In fact the same might be said for so many of the characters here. There is so much going on between Earth and Asgard that no one performer has a chance to dominate. That being said, Anthony Hopkins brings some real force to Odin while Brit actor Tom Hiddleston (who starred with Branagh in the Wallender TV series and has a lead role in Spielberg’s upcoming War Horse) is terrific as evil brother Loki, plus he gets the award for the best Norsehelmet.

Though she has little to do, indie star Kat Dennings offers the film the perfect line reading of her little sarcastic and witty digs and helps puncture what could have been and over-dose of superhero hokum. It is also great to see Rene Russo back on screen, playing Odin’s wife Frigga, though frustratingly she is given little to do.

Comic-book fans, and those looking forward to The Avengers, will appreciate the un-billed cameo from Jeremy Renner as the military archer who will become Hawkeye in that film… and as usual you have to stay till after the credits for the expected scene with Samuel L Jackson as SHIELD boss Nick Fury offering up yet another clue to the background of The Avengers.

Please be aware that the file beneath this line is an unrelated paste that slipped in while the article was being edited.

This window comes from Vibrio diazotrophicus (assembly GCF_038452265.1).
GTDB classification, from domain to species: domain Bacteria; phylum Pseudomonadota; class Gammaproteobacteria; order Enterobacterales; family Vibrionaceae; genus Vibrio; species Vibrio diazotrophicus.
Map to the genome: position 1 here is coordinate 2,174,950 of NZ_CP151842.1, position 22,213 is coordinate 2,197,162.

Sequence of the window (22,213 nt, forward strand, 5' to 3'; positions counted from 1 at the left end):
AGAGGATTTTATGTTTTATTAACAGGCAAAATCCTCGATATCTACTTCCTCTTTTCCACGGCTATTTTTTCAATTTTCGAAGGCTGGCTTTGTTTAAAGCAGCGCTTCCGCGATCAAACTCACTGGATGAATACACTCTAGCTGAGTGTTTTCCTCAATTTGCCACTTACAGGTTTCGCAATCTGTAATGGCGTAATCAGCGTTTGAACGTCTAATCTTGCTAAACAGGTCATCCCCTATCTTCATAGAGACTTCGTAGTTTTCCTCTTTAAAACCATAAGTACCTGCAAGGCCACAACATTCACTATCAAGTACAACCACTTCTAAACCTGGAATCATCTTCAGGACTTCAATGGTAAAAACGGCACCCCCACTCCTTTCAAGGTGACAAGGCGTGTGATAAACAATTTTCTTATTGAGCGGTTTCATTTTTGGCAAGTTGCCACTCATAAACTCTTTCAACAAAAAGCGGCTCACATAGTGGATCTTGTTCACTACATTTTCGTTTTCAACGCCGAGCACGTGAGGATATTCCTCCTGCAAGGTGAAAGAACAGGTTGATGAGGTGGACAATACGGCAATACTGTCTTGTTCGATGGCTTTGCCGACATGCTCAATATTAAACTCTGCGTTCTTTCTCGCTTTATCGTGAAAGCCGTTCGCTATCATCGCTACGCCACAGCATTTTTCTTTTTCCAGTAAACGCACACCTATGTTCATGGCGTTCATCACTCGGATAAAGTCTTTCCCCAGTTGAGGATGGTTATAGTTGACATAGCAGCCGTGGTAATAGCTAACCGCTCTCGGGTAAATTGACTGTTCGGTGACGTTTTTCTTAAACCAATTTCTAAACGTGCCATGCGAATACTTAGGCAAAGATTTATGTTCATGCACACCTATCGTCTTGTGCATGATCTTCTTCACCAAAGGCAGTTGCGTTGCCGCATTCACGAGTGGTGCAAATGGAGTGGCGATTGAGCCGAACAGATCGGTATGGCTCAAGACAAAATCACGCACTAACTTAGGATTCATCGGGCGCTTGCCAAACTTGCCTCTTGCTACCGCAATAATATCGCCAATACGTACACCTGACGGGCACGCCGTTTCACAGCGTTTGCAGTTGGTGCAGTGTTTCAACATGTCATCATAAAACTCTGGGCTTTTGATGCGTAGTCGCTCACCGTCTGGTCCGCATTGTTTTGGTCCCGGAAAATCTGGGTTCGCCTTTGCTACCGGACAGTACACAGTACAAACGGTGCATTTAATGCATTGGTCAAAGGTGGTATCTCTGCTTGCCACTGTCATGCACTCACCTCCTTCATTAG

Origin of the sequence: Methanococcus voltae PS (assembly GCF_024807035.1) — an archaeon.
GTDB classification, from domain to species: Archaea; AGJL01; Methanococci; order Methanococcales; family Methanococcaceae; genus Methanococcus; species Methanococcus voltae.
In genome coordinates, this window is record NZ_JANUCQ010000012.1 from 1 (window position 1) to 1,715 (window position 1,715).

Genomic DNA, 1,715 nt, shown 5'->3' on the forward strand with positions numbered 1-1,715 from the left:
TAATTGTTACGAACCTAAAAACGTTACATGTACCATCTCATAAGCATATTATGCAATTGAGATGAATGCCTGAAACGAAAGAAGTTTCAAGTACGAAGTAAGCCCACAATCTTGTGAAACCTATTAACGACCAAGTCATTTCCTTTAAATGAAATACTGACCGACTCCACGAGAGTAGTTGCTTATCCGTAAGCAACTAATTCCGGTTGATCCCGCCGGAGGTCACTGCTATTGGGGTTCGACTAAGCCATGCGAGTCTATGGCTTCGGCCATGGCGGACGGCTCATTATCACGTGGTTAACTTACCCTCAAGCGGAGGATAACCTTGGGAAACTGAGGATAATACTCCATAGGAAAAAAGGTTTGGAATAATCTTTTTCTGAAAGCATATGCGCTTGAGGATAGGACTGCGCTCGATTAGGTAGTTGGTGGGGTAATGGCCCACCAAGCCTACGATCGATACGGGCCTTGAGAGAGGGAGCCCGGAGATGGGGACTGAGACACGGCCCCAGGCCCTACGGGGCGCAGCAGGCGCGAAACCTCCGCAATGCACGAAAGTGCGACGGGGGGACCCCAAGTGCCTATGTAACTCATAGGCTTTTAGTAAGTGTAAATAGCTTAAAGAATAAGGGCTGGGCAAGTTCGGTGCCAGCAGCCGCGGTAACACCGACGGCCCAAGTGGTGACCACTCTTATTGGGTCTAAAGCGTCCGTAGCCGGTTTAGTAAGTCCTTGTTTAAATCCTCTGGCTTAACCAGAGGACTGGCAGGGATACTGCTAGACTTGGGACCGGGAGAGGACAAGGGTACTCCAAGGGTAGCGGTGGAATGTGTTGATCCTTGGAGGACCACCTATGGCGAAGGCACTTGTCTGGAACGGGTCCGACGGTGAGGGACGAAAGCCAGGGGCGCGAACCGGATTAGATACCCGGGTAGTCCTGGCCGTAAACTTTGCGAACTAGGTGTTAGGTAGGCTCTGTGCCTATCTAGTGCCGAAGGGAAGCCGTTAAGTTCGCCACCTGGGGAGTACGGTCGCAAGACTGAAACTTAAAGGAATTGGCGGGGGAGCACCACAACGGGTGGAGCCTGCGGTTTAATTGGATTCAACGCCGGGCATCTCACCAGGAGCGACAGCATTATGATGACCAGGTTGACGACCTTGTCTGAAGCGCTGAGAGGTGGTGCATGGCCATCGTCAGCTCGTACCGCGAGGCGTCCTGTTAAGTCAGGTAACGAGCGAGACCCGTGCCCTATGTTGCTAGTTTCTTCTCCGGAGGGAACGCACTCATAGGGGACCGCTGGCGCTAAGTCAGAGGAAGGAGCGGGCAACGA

As might be expected Branagh seems most at ease with the Shakespearian-like conflicts between the gods and monsters in Asgard, and is mightily aided by terrific costumes and production design. He embraces the mythology with skill, manages to blend pomp and majesty with more than a little humour and humanity. And while ‘action-adventure’ is never a term one normally associates with Branagh movies, he also handles the earthbound scenes with style, with Thor’s hand-to-hand tussles with agency guards a real standout.

Thor is the first of the Marvel superhero films to use 3-D, and while the film looks terrific apart from the Frost Giants vs Asgardians battle at the start of the film there is little ‘wow’ factor about the 3-D

Production companies: Paramount, Marvel Studios production

International distribution: Paramount

Producer: Kevin Feige

Executive producers: Patricia Whitcher, Louis D’Esposito, Alan Fine, Stan Lee, David Maisel

Co-producers: Craig Kyle, Victoria Alonso

Screenplay: Ashley Edward Miller, Zack Stentz, Don Payne, based on the Marvel comicbook by Stan Lee, Larry Lieber, Jack Kirby

Cinematography: Haris Zambarloukos

Editor: Paul Rubell

Production designer: Bo Welch

Music, Patrick Doyle

Main cast: Chris Hemsworth, Natalie Portman, Tom Hiddleston, Anthony Hopkins, Stellan Skarsgard, Kat Dennings, Clark Gregg, Colm Feore, Idris Elba, Ray Stevenson, Tadanobu Asano, Josh Dallas, Jaimie Alexander, Rene Russo